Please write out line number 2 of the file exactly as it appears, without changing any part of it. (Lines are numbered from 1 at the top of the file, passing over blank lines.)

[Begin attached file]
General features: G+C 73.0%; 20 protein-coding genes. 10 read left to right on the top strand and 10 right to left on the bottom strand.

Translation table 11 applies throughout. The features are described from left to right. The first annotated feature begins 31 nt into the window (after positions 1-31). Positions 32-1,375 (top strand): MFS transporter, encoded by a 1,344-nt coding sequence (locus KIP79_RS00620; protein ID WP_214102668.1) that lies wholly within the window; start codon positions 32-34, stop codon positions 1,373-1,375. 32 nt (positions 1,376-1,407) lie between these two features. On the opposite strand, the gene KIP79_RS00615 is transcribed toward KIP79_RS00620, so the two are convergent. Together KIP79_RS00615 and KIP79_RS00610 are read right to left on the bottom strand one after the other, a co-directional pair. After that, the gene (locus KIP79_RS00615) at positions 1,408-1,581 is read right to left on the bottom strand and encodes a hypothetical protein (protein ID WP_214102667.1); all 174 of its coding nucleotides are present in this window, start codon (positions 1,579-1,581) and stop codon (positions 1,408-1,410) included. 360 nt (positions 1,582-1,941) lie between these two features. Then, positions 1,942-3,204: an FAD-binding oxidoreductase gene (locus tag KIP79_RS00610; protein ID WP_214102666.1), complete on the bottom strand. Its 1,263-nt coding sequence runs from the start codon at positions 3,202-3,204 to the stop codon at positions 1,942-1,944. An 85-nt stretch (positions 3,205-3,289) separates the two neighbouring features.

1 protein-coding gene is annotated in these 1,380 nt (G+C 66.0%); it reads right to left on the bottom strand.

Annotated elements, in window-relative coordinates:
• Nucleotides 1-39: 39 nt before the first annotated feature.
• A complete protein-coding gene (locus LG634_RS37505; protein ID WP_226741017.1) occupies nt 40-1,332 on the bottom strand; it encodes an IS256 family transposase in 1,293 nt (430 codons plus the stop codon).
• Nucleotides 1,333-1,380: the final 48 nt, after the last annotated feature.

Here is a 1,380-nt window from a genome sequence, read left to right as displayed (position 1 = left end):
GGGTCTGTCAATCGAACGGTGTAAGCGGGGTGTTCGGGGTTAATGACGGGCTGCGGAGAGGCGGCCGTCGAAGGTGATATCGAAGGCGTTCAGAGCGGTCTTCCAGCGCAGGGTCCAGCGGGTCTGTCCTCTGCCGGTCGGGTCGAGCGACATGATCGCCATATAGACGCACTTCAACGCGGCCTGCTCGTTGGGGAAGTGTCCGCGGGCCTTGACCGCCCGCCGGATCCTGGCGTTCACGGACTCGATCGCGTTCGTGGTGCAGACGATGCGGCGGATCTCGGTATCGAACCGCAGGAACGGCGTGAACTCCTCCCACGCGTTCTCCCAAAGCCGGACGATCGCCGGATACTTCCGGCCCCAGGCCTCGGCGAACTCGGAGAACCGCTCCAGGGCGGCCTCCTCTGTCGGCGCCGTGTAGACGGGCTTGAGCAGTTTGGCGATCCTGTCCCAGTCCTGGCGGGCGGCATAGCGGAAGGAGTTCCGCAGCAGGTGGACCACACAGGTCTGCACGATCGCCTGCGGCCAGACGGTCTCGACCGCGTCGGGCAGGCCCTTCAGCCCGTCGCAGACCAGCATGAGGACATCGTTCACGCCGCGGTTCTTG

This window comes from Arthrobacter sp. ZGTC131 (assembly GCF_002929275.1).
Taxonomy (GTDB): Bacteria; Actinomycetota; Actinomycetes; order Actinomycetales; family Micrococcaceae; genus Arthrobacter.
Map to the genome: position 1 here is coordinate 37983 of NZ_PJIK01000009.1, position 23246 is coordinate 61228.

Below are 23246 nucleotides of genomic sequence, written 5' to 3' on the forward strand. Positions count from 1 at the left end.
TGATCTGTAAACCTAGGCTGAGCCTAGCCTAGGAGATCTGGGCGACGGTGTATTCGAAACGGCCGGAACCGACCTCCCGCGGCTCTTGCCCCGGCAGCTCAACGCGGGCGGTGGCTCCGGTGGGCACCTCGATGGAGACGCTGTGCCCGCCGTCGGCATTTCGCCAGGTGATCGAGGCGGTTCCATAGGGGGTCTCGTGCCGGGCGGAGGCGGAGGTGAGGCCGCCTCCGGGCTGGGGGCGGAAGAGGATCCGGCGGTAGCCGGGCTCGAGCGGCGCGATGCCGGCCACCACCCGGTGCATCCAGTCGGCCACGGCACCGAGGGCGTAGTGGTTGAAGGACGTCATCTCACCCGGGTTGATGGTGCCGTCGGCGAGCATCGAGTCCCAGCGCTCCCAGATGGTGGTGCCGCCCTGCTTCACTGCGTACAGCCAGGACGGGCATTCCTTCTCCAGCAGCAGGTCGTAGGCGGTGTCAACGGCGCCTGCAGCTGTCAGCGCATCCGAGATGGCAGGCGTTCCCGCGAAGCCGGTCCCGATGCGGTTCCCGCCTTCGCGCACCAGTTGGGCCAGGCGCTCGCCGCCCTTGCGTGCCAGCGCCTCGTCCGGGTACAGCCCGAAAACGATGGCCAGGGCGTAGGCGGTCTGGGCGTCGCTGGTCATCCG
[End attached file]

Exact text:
Translation table 11 applies throughout. The features are described from left to right. The first annotated feature begins 31 nt into the window (after positions 1-31). Positions 32-1,375 (top strand): MFS transporter, encoded by a 1,344-nt coding sequence (locus KIP79_RS00620; protein ID WP_214102668.1) that lies wholly within the window; start codon positions 32-34, stop codon positions 1,373-1,375. 32 nt (positions 1,376-1,407) lie between these two features. On the opposite strand, the gene KIP79_RS00615 is transcribed toward KIP79_RS00620, so the two are convergent. Together KIP79_RS00615 and KIP79_RS00610 are read right to left on the bottom strand one after the other, a co-directional pair. After that, the gene (locus KIP79_RS00615) at positions 1,408-1,581 is read right to left on the bottom strand and encodes a hypothetical protein (protein ID WP_214102667.1); all 174 of its coding nucleotides are present in this window, start codon (positions 1,579-1,581) and stop codon (positions 1,408-1,410) included. 360 nt (positions 1,582-1,941) lie between these two features. Then, positions 1,942-3,204: an FAD-binding oxidoreductase gene (locus tag KIP79_RS00610; protein ID WP_214102666.1), complete on the bottom strand. Its 1,263-nt coding sequence runs from the start codon at positions 3,202-3,204 to the stop codon at positions 1,942-1,944. An 85-nt stretch (positions 3,205-3,289) separates the two neighbouring features.